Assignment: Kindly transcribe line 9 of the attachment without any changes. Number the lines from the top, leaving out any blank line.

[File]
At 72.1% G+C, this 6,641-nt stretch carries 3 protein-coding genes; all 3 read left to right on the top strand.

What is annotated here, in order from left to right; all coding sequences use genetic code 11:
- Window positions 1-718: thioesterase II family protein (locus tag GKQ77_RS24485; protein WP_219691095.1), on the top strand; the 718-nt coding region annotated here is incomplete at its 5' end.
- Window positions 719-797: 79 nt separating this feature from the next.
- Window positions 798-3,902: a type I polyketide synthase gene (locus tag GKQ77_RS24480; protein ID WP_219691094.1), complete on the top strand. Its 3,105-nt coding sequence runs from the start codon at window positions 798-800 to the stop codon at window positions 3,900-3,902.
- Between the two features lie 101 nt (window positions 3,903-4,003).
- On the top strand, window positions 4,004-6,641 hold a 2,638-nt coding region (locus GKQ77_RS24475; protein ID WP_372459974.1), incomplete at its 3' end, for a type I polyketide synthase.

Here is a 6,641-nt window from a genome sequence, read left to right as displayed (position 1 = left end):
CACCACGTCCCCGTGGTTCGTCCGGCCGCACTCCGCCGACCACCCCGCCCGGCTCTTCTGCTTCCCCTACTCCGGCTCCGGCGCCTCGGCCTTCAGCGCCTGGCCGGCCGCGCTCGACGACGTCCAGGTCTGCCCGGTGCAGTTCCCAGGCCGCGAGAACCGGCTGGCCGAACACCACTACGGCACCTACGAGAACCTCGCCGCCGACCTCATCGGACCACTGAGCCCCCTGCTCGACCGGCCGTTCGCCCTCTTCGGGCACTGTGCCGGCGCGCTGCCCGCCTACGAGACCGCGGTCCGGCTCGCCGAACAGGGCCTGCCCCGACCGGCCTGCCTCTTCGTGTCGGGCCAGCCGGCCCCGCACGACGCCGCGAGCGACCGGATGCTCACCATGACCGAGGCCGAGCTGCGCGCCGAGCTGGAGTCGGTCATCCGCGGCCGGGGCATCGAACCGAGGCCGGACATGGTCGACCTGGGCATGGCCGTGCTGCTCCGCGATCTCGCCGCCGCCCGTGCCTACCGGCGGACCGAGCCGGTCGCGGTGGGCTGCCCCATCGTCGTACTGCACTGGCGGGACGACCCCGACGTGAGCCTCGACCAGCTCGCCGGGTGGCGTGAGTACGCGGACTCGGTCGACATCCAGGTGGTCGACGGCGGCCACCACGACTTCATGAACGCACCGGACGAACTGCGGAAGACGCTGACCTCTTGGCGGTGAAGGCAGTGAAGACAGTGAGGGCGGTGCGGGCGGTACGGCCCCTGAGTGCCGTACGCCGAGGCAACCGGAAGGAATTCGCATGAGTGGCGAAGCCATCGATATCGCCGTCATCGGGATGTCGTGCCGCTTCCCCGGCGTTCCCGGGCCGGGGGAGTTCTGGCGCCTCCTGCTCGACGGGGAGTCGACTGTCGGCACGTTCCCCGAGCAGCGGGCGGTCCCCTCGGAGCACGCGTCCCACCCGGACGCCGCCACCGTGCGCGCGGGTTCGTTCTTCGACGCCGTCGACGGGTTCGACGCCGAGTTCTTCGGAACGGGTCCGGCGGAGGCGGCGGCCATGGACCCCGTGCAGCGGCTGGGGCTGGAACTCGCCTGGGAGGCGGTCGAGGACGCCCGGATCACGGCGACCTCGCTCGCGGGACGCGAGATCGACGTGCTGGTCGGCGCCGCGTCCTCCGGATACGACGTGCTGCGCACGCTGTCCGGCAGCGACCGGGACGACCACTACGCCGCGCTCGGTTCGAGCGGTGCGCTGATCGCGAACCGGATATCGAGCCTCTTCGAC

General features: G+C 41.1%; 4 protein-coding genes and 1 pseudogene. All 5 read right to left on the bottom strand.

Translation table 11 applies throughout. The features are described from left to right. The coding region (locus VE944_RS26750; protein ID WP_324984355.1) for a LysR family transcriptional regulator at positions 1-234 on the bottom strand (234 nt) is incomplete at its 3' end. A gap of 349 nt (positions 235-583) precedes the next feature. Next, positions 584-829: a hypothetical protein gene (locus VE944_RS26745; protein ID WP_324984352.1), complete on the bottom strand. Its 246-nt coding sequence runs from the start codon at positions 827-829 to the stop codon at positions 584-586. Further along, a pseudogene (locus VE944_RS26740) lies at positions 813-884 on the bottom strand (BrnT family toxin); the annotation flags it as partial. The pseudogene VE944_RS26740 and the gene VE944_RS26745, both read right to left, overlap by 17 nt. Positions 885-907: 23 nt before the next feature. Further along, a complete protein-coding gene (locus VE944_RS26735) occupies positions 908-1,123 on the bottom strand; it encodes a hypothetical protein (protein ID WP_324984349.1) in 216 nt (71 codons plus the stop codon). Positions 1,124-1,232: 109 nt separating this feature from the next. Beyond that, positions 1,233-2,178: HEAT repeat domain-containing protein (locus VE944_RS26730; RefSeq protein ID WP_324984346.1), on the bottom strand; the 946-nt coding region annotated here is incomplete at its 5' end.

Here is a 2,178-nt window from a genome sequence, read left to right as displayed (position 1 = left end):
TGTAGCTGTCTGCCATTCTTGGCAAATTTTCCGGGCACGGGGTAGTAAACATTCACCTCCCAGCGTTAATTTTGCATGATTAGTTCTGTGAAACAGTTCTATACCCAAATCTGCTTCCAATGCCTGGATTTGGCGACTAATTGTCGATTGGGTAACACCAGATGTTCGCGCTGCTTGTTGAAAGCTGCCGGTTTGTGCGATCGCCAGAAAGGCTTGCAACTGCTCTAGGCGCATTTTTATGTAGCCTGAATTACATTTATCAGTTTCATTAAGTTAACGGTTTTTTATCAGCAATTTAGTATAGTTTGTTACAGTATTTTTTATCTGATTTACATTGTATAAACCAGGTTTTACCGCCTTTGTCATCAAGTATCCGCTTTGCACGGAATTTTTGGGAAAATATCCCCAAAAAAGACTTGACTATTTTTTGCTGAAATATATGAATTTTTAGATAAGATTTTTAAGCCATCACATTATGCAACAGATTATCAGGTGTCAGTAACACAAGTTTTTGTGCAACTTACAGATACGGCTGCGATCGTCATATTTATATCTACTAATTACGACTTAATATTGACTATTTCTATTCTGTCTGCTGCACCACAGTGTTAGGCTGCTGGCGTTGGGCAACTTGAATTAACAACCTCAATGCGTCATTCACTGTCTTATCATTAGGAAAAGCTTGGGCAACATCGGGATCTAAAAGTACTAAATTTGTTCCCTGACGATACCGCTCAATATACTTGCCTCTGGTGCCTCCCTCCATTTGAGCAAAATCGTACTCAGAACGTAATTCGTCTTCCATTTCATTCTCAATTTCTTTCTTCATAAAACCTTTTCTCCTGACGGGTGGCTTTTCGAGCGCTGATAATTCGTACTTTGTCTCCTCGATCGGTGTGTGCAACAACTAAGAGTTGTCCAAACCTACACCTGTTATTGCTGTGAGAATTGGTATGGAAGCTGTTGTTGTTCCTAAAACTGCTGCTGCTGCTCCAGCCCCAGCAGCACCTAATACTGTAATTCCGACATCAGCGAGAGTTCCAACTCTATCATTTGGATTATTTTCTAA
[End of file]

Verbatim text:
CACCACGTCCCCGTGGTTCGTCCGGCCGCACTCCGCCGACCACCCCGCCCGGCTCTTCTGCTTCCCCTACTCCGGCTCCGGCGCCTCGGCCTTCAGCGCCTGGCCGGCCGCGCTCGACGACGTCCAGGTCTGCCCGGTGCAGTTCCCAGGCCGCGAGAACCGGCTGGCCGAACACCACTACGGCACCTACGAGAACCTCGCCGCCGACCTCATCGGACCACTGAGCCCCCTGCTCGACCGGCCGTTCGCCCTCTTCGGGCACTGTGCCGGCGCGCTGCCCGCCTACGAGACCGCGGTCCGGCTCGCCGAACAGGGCCTGCCCCGACCGGCCTGCCTCTTCGTGTCGGGCCAGCCGGCCCCGCACGACGCCGCGAGCGACCGGATGCTCACCATGACCGAGGCCGAGCTGCGCGCCGAGCTGGAGTCGGTCATCCGCGGCCGGGGCATCGAACCGAGGCCGGACATGGTCGACCTGGGCATGGCCGTGCTGCTCCGCGATCTCGCCGCCGCCCGTGCCTACCGGCGGACCGAGCCGGTCGCGGTGGGCTGCCCCATCGTCGTACTGCACTGGCGGGACGACCCCGACGTGAGCCTCGACCAGCTCGCCGGGTGGCGTGAGTACGCGGACTCGGTCGACATCCAGGTGGTCGACGGCGGCCACCACGACTTCATGAACGCACCGGACGAACTGCGGAAGACGCTGACCTCTTGGCGGTGAAGGCAGTGAAGACAGTGAGGGCGGTGCGGGCGGTACGGCCCCTGAGTGCCGTACGCCGAGGCAACCGGAAGGAATTCGCATGAGTGGCGAAGCCATCGATATCGCCGTCATCGGGATGTCGTGCCGCTTCCCCGGCGTTCCCGGGCCGGGGGAGTTCTGGCGCCTCCTGCTCGACGGGGAGTCGACTGTCGGCACGTTCCCCGAGCAGCGGGCGGTCCCCTCGGAGCACGCGTCCCACCCGGACGCCGCCACCGTGCGCGCGGGTTCGTTCTTCGACGCCGTCGACGGGTTCGACGCCGAGTTCTTCGGAACGGGTCCGGCGGAGGCGGCGGCCATGGACCCCGTGCAGCGGCTGGGGCTGGAACTCGCCTGGGAGGCGGTCGAGGACGCCCGGATCACGGCGACCTCGCTCGCGGGACGCGAGATCGACGTGCTGGTCGGCGCCGCGTCCTCCGGATACGACGTGCTGCGCACGCTGTCCGGCAGCGACCGGGACGACCACTACGCCGCGCTCGGTTCGAGCGGTGCGCTGATCGCGAACCGGATATCGAGCCTCTTCGAC